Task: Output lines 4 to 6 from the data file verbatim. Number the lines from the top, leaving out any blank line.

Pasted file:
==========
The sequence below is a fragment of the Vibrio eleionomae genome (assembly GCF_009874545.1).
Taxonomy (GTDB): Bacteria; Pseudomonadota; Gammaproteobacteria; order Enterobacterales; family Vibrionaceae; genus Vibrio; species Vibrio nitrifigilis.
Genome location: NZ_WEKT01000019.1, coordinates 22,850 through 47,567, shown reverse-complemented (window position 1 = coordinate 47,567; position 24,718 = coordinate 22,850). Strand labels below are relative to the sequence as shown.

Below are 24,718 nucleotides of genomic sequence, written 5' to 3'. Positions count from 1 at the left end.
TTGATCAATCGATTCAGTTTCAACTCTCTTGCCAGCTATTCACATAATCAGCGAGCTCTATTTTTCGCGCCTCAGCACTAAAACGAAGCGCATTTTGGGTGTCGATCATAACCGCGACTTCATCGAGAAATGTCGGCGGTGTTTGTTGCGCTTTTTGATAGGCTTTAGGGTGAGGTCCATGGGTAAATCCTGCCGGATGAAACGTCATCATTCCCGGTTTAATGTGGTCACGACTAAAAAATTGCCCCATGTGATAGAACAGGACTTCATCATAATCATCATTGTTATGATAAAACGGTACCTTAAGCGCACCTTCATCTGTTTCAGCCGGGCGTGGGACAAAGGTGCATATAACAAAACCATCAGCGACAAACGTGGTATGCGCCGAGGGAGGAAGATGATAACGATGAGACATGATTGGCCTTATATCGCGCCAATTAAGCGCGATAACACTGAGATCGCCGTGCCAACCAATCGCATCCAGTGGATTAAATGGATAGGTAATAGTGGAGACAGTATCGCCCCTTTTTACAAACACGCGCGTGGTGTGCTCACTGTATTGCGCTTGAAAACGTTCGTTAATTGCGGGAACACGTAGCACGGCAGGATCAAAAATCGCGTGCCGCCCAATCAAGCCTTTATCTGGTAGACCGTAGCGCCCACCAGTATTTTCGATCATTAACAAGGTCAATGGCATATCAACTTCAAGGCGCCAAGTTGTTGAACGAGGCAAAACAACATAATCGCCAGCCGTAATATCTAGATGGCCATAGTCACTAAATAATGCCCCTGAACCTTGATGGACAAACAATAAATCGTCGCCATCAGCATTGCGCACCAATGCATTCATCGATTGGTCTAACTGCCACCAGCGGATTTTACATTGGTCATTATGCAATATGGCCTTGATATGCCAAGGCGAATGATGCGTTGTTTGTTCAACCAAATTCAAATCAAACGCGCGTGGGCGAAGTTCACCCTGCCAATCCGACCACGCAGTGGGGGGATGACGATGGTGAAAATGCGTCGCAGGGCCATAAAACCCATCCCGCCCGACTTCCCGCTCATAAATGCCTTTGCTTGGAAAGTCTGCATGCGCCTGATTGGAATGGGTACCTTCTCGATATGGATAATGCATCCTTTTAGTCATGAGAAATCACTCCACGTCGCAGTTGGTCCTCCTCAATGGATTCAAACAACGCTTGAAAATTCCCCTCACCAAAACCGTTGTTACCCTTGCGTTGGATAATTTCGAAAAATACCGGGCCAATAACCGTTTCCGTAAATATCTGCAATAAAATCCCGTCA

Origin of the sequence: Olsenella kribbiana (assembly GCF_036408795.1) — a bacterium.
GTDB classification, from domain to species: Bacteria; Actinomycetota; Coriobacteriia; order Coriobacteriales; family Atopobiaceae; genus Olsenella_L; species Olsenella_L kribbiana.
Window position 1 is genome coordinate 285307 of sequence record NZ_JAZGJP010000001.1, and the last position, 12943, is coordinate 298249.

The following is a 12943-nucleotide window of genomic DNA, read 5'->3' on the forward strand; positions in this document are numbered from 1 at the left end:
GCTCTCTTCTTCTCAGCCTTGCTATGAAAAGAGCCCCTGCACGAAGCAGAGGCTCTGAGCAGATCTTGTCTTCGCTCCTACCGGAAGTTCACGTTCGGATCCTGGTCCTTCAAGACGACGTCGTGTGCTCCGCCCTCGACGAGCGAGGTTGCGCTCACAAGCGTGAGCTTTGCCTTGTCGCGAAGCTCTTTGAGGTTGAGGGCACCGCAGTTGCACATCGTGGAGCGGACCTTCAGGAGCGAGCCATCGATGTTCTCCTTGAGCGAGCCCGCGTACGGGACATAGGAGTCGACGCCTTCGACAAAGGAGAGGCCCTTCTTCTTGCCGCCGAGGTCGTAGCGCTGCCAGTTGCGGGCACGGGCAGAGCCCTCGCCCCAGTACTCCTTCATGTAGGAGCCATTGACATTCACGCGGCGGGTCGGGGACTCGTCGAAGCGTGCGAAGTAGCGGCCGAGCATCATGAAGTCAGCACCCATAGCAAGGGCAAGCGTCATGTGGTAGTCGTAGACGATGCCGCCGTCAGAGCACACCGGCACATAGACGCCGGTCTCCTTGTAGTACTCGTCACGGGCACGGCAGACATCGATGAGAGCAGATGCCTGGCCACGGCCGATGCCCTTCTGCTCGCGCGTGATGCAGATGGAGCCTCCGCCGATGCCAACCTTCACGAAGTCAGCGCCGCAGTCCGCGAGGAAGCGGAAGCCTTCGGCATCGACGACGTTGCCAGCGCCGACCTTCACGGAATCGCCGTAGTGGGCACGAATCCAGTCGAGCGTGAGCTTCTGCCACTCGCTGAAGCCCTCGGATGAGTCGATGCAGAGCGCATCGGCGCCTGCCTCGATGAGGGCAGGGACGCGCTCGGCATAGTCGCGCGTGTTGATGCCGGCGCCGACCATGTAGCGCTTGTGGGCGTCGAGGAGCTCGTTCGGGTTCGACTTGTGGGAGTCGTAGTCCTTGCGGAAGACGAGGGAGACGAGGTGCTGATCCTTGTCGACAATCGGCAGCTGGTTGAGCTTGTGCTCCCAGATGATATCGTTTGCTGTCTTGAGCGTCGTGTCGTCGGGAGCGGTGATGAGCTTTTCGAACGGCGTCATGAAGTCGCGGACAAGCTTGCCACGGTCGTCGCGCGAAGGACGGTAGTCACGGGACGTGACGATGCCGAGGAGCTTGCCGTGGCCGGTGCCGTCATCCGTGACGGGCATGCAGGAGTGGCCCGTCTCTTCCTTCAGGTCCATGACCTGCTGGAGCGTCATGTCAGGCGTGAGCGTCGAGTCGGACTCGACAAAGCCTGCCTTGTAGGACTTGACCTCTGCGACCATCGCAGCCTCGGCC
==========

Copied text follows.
Below are 24,718 nucleotides of genomic sequence, written 5' to 3'. Positions count from 1 at the left end.
TTGATCAATCGATTCAGTTTCAACTCTCTTGCCAGCTATTCACATAATCAGCGAGCTCTATTTTTCGCGCCTCAGCACTAAAACGAAGCGCATTTTGGGTGTCGATCATAACCGCGACTTCATCGAGAAATGTCGGCGGTGTTTGTTGCGCTTTTTGATAGGCTTTAGGGTGAGGTCCATGGGTAAATCCTGCCGGATGAAACGTCATCATTCCCGGTTTAATGTGGTCACGACTAAAAAATTGCCCCATGTGATAGAACAGGACTTCATCATAATCATCATTGTTATGATAAAACGGTACCTTAAGCGCACCTTCATCTGTTTCAGCCGGGCGTGGGACAAAGGTGCATATAACAAAACCATCAGCGACAAACGTGGTATGCGCCGAGGGAGGAAGATGATAACGATGAGACATGATTGGCCTTATATCGCGCCAATTAAGCGCGATAACACTGAGATCGCCGTGCCAACCAATCGCATCCAGTGGATTAAATGGATAGGTAATAGTGGAGACAGTATCGCCCCTTTTTACAAACACGCGCGTGGTGTGCTCACTGTATTGCGCTTGAAAACGTTCGTTAATTGCGGGAACACGTAGCACGGCAGGATCAAAAATCGCGTGCCGCCCAATCAAGCCTTTATCTGGTAGACCGTAGCGCCCACCAGTATTTTCGATCATTAACAAGGTCAATGGCATATCAACTTCAAGGCGCCAAGTTGTTGAACGAGGCAAAACAACATAATCGCCAGCCGTAATATCTAGATGGCCATAGTCACTAAATAATGCCCCTGAACCTTGATGGACAAACAATAAATCGTCGCCATCAGCATTGCGCACCAATGCATTCATCGATTGGTCTAACTGCCACCAGCGGATTTTACATTGGTCATTATGCAATATGGCCTTGATATGCCAAGGCGAATGATGCGTTGTTTGTTCAACCAAATTCAAATCAAACGCGCGTGGGCGAAGTTCACCCTGCCAATCCGACCACGCAGTGGGGGGATGACGATGGTGAAAATGCGTCGCAGGGCCATAAAACCCATCCCGCCCGACTTCCCGCTCATAAATGCCTTTGCTTGGAAAGTCTGCATGCGCCTGATTGGAATGGGTACCTTCTCGATATGGATAATGCATCCTTTTAGTCATGAGAAATCACTCCACGTCGCAGTTGGTCCTCCTCAATGGATTCAAACAACGCTTGAAAATTCCCCTCACCAAAACCGTTGTTACCCTTGCGTTGGATAATTTCGAAAAATACCGGGCCAATAACCGTTTCCGTAAATATCTGCAATAAAATCCCGTCA

Origin of the sequence: Olsenella kribbiana (assembly GCF_036408795.1) — a bacterium.